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Rapid Commun Mass Spectrom. 2012 Dec 15;26(23):2770-6. doi: 10.1002/rcm.6387.

Sensitive ionization of non-volatile analytes using protein solutions as spray liquid in desorption electrospray ionization mass spectrometry.

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  • 1Jiangxi Key Laboratory for Mass Spectrometry and Instrumentation, East China Institute of Technology, Nanchang, Jiangxi Province, 330013, PR China.

Abstract

RATIONALE:

Desorption electrospray ionization (DESI) is the most popular ambient ionization technique for direct analysis of complex samples without sample pretreatment. However, for many applications, especially for trace analysis, it is of interest to improve the sensitivity of DESI-mass spectrometry (MS).

METHODS:

In traditional DESI-MS, a mixture of methanol/water/acetic acid is usually used to generate the primary ions. In this article, dilute protein solutions were electrosprayed in the DESI method to create multiply charged primary ions for the desorption ionization of trace analytes on various surfaces (e.g., filter paper, glass, Al-foil) without any sample pretreatment. The analyte ions were then detected and structurally characterized using a LTQ XL mass spectrometer.

RESULTS:

Compared with the methanol/water/acetic acid (49:49:2, v/v/v) solution, protein solutions significantly increased the signal levels of non-volatile compounds such as benzoic acid, TNT, o-toluidine, peptide and insulin in either positive or negative ion detection mode. For all the analytes tested, the limits of detection (LODs) were reduced to about half of the original values which were obtained using traditional DESI. The results showed that the signal enhancement is highly correlated with the molecular weight of the proteins and the selected solid surfaces.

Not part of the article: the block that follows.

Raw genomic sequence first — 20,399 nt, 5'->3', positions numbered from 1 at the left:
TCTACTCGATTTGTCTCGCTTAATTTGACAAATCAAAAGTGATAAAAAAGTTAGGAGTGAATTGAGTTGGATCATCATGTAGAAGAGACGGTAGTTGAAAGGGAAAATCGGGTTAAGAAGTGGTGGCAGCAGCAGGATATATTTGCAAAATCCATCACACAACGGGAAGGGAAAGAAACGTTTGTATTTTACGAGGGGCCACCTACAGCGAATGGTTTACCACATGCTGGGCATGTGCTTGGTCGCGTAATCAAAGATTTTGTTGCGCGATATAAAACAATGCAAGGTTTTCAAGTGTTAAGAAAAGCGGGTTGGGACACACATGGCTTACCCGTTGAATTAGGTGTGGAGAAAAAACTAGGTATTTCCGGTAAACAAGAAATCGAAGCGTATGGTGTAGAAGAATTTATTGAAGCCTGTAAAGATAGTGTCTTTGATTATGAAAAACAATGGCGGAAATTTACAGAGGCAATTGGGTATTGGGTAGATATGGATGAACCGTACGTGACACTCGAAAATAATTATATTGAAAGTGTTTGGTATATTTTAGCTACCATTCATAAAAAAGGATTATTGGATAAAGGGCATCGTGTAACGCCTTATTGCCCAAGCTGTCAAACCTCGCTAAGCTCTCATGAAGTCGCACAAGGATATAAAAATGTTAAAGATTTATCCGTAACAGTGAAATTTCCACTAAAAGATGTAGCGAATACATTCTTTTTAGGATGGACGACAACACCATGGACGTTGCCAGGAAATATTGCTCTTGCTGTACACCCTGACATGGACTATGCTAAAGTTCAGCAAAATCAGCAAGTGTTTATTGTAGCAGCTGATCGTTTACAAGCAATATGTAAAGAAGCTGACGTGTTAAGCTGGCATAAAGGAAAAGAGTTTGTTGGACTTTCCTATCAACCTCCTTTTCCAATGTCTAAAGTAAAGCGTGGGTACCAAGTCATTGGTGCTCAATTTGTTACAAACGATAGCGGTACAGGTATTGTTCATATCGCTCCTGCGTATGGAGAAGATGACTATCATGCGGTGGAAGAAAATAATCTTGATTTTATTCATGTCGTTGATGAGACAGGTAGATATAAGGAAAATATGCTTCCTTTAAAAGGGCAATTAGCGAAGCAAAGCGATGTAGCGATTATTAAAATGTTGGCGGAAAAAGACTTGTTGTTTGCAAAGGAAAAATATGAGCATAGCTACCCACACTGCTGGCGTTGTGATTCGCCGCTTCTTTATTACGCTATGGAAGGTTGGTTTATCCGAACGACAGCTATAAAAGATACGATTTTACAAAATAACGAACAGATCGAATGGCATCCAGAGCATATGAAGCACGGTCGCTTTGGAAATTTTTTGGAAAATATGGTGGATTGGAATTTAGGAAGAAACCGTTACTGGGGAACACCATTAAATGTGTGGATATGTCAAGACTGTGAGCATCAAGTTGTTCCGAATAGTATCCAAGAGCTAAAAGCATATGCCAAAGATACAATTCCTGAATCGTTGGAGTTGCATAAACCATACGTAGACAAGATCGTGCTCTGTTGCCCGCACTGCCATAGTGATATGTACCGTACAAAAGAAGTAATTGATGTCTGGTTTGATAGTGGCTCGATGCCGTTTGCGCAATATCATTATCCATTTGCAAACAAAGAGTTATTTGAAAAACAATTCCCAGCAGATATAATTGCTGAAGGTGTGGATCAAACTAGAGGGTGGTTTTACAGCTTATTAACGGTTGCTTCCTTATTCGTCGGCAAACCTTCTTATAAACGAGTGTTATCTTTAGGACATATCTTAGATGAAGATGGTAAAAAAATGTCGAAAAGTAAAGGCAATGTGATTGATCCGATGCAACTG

CONCLUSIONS:

The proposed DESI method is a universal strategy for rapid and sensitive detection of trace amounts of strongly bound and/or non-volatile analytes, including explosives, peptides, and proteins. The results indicate that the sensitivity of DESI can be further improved by selecting larger proteins and appropriate solid surfaces.

Copyright © 2012 John Wiley & Sons, Ltd.

PMID:
23124668
[PubMed - indexed for MEDLINE]
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